Can Turkey Deliver More Than E-Commerce Start-Ups?

Two piece of news this week have cast Turkey back in the spotlight. Both developments illustrate the evolution of the fledging Turkish start-up market; the focus is expanding beyond e-commerce, attracting new investors and accelerator programs.

Firstly Berlin-based venture capital firm Earlybird Venture Capital launched a $130 million fund  targeting Turkey and Central and Eastern Europe (CEE). That was followed by an announcement that Startupbootcamp, a pan-European accelerator, is to open up a program in Istanbul, Turkey’s largest city.  Both developments illustrate the evolution of the fledging Turkish start-up market; the focus is expanding beyond e-commerce, attracting new investors and accelerator programs.

Turkey has Europe’s fifth largest online population (after Russia, Germany, UK and France). The country hosts the second largest Facebook population in Europe after the UK. And according to the Turkish Association of Advertising Agencies people in Turkey spend more time online than any other European nation except the UK. However, to date, exits in Turkey have been predominantly e-commerce. South Africa-based multinational media company Naspers took a majority stake in, an e-commerce site; eBay snapped up marketplace, Gittigidiyor (it means “going, going, gone in Turkish); took a stake in flower and gift retailer; and General Atlantic invested into Yemeksepeti, an online marketplace for food delivery.

E-commerce is an area that the fund is not especially interested in, says Roland Manager (pictured on Informilo’s home page) who will run the fund and was one of Earlybird’s founders back in 1997,. “We are not rejecting e-commerce out of hand, but there is a high bar for e-commerce companies."

According to a Boston Consulting Group report in March 2012, the online retail sector grow to $9 billion by 2016, but still only account for 1.1% of all retail. By contrast in the UK, online sales are predicted to grow to 23% of all sales with a combined revenue of $230 billion by 2016.

About 60% of the money Earlybird’s fund has come from four large institutional investors: The European Bank for Reconstruction and Development, the European Investment Fund, the International Finance Corporation — a global development institution focused exclusively on the private sector in developing countries and part of the World Bank Group, and Istanbul Venture Capital Initiative — a fund of funds drawing from both private and public bodies including, and given the historical antagonism between the two countries, surprisingly, the National Bank of Greece Group.

Instead like all VCs he is looking for companies such as Hazelcast an in-memory data grid, that started in 2008 as an open-source project and was later spun off into a company. The company took a $2.5 million investment from Bain Capital and moved its operations to Palo Alto, while keeping its development center in Turkey.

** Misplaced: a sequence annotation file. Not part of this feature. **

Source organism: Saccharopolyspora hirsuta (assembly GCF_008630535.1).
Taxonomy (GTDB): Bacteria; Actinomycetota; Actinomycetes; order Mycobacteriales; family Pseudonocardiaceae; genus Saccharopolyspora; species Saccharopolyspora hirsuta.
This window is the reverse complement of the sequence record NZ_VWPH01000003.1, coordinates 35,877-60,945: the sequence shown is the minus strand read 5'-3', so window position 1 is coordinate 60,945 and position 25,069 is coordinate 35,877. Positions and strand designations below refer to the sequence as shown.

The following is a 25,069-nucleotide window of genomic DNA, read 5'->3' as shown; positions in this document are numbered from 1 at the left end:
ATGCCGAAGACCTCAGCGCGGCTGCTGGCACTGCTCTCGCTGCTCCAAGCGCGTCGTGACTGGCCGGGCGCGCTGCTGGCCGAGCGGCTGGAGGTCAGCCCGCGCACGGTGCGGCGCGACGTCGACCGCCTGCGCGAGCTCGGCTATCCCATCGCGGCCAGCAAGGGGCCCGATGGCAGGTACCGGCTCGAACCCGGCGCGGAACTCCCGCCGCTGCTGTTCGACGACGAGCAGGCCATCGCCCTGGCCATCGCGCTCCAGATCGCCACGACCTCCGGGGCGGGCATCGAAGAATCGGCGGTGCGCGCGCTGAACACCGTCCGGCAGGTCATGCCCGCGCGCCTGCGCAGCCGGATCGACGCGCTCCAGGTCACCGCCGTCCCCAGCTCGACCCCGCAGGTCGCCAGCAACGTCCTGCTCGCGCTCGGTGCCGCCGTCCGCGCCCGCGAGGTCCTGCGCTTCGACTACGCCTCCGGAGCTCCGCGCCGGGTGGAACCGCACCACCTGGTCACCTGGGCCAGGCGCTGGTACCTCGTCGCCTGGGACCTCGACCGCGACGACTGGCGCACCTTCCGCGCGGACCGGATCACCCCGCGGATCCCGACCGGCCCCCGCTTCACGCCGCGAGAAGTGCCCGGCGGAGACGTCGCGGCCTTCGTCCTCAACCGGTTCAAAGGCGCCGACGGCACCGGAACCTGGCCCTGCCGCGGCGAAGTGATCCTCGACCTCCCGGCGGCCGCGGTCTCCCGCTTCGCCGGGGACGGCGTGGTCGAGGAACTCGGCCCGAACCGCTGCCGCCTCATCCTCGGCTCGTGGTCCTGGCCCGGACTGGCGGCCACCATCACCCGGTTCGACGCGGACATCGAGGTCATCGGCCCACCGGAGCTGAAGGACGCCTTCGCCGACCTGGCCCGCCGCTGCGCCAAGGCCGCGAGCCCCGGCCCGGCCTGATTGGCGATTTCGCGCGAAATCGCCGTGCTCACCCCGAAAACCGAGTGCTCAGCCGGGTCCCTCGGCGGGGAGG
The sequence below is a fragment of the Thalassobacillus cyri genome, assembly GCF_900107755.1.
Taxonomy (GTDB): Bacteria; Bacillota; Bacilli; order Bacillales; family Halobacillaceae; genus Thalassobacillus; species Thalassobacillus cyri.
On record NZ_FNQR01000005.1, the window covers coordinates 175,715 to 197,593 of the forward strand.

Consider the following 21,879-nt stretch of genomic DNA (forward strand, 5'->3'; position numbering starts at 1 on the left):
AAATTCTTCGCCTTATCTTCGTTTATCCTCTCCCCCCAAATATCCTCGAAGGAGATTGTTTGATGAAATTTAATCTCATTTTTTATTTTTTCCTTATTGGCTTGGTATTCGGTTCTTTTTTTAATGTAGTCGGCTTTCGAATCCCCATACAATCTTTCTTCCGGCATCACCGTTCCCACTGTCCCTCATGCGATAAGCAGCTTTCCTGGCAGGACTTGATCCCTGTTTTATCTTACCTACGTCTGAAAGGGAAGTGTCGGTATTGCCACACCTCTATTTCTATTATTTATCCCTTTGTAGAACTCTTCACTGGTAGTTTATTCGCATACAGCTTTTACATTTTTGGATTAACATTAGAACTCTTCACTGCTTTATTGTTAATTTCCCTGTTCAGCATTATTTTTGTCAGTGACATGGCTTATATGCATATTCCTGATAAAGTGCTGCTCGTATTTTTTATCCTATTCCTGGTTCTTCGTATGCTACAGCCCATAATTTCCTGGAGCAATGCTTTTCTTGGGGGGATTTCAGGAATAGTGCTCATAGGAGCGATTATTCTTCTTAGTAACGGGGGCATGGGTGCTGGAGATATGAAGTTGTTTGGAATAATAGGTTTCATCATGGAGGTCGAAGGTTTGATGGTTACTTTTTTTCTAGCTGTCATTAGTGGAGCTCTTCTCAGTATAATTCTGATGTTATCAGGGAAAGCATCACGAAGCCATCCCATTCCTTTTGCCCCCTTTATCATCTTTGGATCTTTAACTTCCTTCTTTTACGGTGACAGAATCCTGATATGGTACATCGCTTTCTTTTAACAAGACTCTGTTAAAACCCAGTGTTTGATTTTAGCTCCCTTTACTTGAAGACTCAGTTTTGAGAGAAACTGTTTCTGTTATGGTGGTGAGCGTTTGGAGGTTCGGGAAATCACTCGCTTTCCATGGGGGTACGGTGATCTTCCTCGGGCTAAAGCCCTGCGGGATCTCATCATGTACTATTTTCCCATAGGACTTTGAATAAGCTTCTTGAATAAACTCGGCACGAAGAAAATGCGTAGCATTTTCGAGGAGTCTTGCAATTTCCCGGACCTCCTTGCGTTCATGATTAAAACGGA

Turkey's fledgling start-up sector is attracting the interest of other players such as Russia's Yandex. The search engine company, which opened its first operation outside of the Russian-speaking world in Turkey in 2011, is reported to be in talks with Turkish taxi start-up BiTaksi. Yandex would not comment on that, but Grigory Bakunov, director of technologies for Yandex said in an email: "We see quite a lot of great technology start-ups in Turkey and we are already in talks with some of them about potential partnership in different formats. A number of Turkey's universities preparing young technology engineers and entrepreneurs lead us to the belief that the country's startup market may boom quite soon."

The arrival of Earlybird as a competitor is  not a threat, says Ali Karabey, managing director of 212 Limited, one of Turkey's biggest early-stage venture capital funds.

"They've  been trying to raise a fund for some time now, so the fact they have done it is very good news indeed," he says. "Three years after we raised our fund, it feels good that other people have recognized that there is a need here. Turkey is short of funds.”

The data would certainly support that. Figures from  Dow Jones VentureSource datastretching back over the last 10 years, show that when averaged out Turkey's tech ecosystem attracted just 0.06 the amount of venture capital per capita compared to the rest of Europe.

"One of our biggest problems is finding co-investors. With luck Earlybird will be one of those. Apart from the EBRD, 3TS seems to be the only player that has an active interest," says Karabey.  3TS Capital Partners is a private equity and venture capital firms in Central and Eastern Europe.

The  continuing decline of the Turkish Lira was not something by which either investor was disturbed. The Turkish lira tumbled on Thursday to new record lows, driven in part by the ongoing political crisis in the country. The lira hit lows of 3.1061 to the euro and 2.2909 to the dollar, AFP reported. But both investors interviewed said  they were not disturbed by this.

Roland he is  more interested in companies that are based in Turkey rather than those that sell into the Turkish market. selling in  And, he says, the weakness of the Lira means higher returns "The returns we are looking for are so much higher than the depreciation we have  seen, we are trying not to let it affect us,” he says “We are not looking for a quick buck, we are in this for the long run."




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